Feeling Small in Big Sur

Big Sur is unforgiving. I could wax poetic and quote those before me about its striking coastline hand carved by the Creator, how it’s the most amazing place where land meets sea, how it’s the Earth as God intended. And all of those things are true. But after a few days on the Creator’s coastline I walked away humbled by Big Sur’s bigness. The Spanish called this stretch of wild “the big country in the south,” but as you drive and hike further in, you see how quickly the land overshadows its name.

The cliffs, the mountains, the redwoods, the stretch of blue that is sometimes sea and sometimes sky–it’s all big. This is a place that just got electricity en masse only about 60 years ago because the land is barely habitable–so much of the parks and attractions there are named after those resilient enough to stick around. This is a place relatively under-developed in our over-developed world because getting people, let alone materials, in and out of there is a feat. This is a place where signs read “Sensitive Habitat,” suggesting Big Sur is about to crumble into the Pacific at any moment from the simple mistake of a mountain lion or a tourist drunk on Chardonnay stepping somewhere slippery and suddenly there’s a mudslide sending everyone over.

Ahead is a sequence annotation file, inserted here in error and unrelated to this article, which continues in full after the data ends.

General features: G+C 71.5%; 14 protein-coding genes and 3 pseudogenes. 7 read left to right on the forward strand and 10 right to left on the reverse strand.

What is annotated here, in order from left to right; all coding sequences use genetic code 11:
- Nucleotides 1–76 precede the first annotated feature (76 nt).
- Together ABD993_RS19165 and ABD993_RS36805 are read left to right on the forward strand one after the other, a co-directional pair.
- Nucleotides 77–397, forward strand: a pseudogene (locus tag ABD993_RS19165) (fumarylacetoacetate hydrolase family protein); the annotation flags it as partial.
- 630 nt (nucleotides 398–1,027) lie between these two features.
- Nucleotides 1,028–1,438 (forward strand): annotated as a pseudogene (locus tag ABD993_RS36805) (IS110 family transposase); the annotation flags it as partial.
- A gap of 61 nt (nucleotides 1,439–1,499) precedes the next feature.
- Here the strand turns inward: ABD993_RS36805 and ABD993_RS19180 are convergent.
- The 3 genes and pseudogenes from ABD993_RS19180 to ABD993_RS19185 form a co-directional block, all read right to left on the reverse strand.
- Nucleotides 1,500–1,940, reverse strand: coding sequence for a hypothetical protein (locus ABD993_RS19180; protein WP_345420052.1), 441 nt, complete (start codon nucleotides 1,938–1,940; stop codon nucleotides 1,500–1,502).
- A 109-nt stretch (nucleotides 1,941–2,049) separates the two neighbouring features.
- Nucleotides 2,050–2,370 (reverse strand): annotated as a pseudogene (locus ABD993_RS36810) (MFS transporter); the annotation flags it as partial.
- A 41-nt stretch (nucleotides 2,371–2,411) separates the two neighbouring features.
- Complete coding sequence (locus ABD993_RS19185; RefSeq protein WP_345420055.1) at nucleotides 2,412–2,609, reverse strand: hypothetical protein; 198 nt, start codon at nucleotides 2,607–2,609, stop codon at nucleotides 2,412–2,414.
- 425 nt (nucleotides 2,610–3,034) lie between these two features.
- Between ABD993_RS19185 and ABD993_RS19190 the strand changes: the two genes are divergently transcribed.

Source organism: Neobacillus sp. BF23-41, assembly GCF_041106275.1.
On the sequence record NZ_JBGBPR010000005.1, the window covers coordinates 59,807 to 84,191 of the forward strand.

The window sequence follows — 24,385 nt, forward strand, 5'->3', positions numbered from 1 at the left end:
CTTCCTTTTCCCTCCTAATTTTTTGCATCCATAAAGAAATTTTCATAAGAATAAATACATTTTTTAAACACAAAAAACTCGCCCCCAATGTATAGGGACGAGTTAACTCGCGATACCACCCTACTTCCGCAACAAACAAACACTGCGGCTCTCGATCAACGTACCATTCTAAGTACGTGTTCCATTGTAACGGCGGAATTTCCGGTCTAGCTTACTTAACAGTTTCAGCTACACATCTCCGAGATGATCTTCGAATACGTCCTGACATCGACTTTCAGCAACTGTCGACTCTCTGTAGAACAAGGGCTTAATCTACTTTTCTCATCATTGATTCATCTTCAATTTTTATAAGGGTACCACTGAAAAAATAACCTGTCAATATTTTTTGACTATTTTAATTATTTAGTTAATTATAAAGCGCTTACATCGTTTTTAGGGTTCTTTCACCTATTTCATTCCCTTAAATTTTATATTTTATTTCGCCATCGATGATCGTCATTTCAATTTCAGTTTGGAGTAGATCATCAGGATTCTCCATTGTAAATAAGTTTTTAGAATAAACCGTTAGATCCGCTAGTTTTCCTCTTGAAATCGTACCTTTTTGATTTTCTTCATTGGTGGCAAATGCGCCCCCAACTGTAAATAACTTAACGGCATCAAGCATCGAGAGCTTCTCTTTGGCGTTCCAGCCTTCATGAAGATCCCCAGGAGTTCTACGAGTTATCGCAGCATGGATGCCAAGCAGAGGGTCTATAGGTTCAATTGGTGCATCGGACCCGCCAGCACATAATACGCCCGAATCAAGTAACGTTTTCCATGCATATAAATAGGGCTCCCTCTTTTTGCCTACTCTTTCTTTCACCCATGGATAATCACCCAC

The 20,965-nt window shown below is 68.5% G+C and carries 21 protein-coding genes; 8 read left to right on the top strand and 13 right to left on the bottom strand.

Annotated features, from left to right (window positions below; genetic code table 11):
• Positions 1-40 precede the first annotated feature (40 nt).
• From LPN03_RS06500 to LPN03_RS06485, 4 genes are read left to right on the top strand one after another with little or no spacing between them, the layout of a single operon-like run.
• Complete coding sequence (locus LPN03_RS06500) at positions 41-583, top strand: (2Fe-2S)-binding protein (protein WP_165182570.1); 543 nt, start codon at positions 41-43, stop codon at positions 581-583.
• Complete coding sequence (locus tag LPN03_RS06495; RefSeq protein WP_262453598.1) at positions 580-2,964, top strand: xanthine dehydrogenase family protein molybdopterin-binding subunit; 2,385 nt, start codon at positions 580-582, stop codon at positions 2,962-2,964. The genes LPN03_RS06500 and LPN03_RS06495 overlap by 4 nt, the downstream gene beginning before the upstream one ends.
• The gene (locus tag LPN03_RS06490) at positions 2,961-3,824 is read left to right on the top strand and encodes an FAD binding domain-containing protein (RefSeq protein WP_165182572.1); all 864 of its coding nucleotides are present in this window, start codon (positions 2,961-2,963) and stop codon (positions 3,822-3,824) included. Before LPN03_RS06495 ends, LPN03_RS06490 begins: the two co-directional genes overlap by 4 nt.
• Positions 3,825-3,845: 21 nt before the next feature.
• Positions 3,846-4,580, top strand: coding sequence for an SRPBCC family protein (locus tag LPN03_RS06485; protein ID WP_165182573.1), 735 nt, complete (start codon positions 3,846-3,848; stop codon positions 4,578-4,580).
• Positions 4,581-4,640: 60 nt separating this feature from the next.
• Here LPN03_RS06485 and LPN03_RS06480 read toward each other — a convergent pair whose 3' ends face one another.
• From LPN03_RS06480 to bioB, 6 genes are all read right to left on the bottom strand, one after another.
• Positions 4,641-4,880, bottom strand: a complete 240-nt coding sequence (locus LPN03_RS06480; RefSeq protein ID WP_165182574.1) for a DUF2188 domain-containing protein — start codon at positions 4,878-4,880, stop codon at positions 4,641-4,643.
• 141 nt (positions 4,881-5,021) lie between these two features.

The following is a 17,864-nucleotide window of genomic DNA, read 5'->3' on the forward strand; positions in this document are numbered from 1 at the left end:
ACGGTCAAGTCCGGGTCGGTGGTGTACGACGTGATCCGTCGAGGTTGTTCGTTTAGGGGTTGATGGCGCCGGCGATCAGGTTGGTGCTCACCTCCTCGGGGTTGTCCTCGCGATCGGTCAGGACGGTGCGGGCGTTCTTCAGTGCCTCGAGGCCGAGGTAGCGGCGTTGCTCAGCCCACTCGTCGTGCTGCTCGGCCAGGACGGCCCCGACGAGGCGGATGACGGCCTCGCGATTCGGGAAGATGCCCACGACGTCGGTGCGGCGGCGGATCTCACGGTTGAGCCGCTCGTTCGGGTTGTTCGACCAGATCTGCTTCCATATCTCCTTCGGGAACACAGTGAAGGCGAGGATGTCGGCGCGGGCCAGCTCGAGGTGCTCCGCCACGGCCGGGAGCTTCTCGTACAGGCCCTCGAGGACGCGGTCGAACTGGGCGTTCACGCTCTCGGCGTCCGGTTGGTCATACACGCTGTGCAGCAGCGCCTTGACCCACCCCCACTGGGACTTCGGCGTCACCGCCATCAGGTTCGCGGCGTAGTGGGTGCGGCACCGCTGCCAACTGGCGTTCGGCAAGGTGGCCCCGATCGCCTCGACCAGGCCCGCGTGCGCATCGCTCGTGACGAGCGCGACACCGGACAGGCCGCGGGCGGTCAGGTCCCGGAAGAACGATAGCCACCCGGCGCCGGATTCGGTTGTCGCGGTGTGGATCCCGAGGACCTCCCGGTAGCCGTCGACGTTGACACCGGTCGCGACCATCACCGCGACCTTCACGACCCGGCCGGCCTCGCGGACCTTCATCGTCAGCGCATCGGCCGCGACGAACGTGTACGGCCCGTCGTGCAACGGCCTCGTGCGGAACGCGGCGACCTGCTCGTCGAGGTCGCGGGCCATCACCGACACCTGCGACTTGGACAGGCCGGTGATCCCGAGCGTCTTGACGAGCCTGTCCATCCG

It’s silly to say words can’t describe this landscape, but, um, words can’t describe this landscape (though I will try). Fly to California, rent a car from San Francisco (or if you feeling ambitious, Los Angeles), and drive the Pacific Coast Highway, fondly known by the locals as the PCH. Sometimes the PCH is lined with guard rails. Sometimes it’s not. Sometimes the road runs right along a curvy cliff with a thousand-foot drop to the ocean. Sometimes it’s straight. But this is California, so take it easy, and take advantage of the multiple turnouts where you can pull over, give the white knuckles a rest from the steering wheel, breathe deeply and soak in what all that Creator talk and fussin’ are about. Big Sur is 90 miles of coastline so there’s plenty of opportunity. There are plants that look like feather dusters. Pink lilies grow along the sides of cliffs. The ground looks lush and parched all at the same time. The beaches are jagged in some areas, smooth in others. Make sure you have enough battery power in your iPhones and cameras because every moment spent in Big Sur is photogenic.

Where to Stay: